Farm Management

Pilbara bioenergy and carbon farming potential

A scientific review of the capacity for bioenergy developments and carbon farming in the Pilbara has found that while there are currently limited opportunities, there could be long term potential.

The Bioenergy and Carbon Farming Opportunities in the Pilbara report, prepared by the WA Department of Agriculture and Food, investigated the potential for the development of irrigated agriculture to generate bioenergy and carbon farming opportunities.

WA Department Irrigated Agriculture Executive Director, John Ruprecht, said the technology to create bioenergy from agricultural waste was now mature and was likely to add value to any future intensive agricultural industries.

Mr Ruprecht said that the report noted there were several risks to overcome to provide an incentive for future bioenergy investments.

“The report found successful, commercially viable long term bioenergy projects would need to be technically viable at the medium to large scale, suited to a hot climate and remote location, use locally produced feedstocks, reduce greenhouse gas emissions and other environmental impacts,” he said.

“It concludes that with these criteria in mind, the use of biomass, such as syngas, biogas, or ethanol, is not favourable in the short term. The region’s remoteness is identified as a major impediment to greater participation in the carbon economy in the short term.”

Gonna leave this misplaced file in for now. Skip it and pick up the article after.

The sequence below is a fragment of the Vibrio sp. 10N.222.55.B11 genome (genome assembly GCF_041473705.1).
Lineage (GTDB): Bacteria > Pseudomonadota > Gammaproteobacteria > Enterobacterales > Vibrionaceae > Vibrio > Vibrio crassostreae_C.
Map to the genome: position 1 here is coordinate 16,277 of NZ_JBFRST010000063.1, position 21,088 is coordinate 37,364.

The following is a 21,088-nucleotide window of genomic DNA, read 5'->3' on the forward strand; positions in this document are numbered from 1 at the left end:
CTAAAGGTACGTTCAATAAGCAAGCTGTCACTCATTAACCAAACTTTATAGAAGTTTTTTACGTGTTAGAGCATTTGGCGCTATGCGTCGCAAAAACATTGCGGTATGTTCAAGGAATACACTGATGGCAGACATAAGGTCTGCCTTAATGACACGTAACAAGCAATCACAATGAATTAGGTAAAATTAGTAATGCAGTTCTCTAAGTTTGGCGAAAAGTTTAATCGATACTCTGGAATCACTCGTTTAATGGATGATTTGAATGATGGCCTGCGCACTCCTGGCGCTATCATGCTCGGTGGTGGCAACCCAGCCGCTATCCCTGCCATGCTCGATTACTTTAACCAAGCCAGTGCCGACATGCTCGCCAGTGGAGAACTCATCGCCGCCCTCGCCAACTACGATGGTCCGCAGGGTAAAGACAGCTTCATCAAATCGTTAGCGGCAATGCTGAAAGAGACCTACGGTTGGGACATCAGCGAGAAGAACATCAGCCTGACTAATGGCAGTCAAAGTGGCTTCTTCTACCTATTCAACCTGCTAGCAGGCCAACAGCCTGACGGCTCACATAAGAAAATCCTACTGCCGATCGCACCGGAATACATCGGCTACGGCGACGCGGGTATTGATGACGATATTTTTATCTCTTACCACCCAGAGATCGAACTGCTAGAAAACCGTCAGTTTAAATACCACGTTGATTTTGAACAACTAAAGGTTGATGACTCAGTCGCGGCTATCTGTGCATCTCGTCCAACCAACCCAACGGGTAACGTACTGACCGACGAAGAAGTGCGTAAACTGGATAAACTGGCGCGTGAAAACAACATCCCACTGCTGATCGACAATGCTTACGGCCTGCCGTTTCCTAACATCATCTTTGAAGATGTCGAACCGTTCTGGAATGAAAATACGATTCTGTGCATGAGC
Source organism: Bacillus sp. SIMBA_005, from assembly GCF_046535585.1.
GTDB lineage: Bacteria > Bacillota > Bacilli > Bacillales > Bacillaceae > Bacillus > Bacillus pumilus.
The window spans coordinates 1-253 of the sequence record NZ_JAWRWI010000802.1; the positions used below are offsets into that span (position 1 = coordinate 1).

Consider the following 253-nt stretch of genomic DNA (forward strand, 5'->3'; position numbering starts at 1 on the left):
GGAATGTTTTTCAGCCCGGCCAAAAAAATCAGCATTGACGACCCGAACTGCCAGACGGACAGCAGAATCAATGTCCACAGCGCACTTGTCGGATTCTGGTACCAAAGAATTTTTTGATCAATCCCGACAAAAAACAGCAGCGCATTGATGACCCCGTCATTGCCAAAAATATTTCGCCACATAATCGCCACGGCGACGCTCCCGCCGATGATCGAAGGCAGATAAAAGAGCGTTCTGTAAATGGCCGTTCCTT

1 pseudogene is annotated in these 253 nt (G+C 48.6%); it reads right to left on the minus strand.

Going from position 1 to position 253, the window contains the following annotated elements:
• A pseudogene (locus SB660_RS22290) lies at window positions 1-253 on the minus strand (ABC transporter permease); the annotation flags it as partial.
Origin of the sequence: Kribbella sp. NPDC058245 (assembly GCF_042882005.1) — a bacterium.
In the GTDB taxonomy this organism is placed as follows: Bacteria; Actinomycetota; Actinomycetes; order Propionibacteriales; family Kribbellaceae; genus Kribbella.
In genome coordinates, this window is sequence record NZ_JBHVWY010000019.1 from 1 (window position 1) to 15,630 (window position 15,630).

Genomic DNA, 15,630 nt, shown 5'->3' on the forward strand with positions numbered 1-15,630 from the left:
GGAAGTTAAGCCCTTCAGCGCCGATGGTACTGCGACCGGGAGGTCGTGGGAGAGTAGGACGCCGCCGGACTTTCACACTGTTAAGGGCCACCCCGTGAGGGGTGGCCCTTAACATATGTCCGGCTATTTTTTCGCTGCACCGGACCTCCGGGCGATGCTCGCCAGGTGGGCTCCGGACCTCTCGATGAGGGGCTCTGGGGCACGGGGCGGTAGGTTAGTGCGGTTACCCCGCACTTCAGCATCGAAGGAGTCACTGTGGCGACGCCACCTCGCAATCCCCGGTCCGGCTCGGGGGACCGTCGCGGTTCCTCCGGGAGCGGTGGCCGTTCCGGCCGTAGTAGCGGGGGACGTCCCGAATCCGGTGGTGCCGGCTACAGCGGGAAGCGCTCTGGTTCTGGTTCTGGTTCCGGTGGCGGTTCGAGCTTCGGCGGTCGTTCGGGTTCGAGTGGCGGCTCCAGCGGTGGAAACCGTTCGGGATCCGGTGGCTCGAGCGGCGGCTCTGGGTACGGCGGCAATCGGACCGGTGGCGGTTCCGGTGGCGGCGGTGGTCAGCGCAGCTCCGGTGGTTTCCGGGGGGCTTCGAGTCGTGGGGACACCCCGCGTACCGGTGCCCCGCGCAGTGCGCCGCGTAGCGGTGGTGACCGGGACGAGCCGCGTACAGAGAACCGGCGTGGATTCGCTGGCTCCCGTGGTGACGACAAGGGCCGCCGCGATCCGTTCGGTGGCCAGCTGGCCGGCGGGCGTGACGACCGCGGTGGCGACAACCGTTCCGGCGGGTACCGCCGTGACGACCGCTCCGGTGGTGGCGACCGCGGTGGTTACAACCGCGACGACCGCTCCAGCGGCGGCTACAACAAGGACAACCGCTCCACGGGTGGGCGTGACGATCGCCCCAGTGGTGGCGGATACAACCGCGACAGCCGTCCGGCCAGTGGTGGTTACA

The report authors also acknowledge that further long term work is required to understand the potential yields from biomass crops grown in the Pilbara, which will help to underpin future opportunities for carbon investments.

With regards to carbon farming, the report highlights the need to develop methodologies for agricultural production to mitigate greenhouse gas emissions or remove carbon dioxide from the atmosphere (sequestration) to facilitate carbon farming opportunities.

“Current methodologies for carbon farming in the rangelands relate to reducing emissions from beef cattle production, while there are limited opportunities for sequestration activities,” Mr Ruprecht said.

“There is a need to develop methodologies for irrigated fodder production systems and mosaic irrigation systems in northern Australia to generate carbon credits, which would add value to integrated beef production systems.”

The Bioenergy and Carbon Farming Opportunities in the Pilbara report was produced by the department’s the Pilbara Hinterland Agricultural Development Initiative (PHADI).

The department works in partnership with the Pilbara Development Commission and WA Department of Regional Development to deliver the Royalties for Regions funded project.

“There is increasing interest in biomass production and alternative land uses in the Pilbara, such as fodder production, pivot irrigation systems and mosaic agriculture,” Mr Ruprecht said.

“This report provides valuable information for existing Pilbara landholders and potential investors about the opportunities and constraints to bioenergy developments and carbon farming in the region.”

PHADI aims to help government, industry, and investors better understand the potential of irrigated agriculture in the Pilbara.

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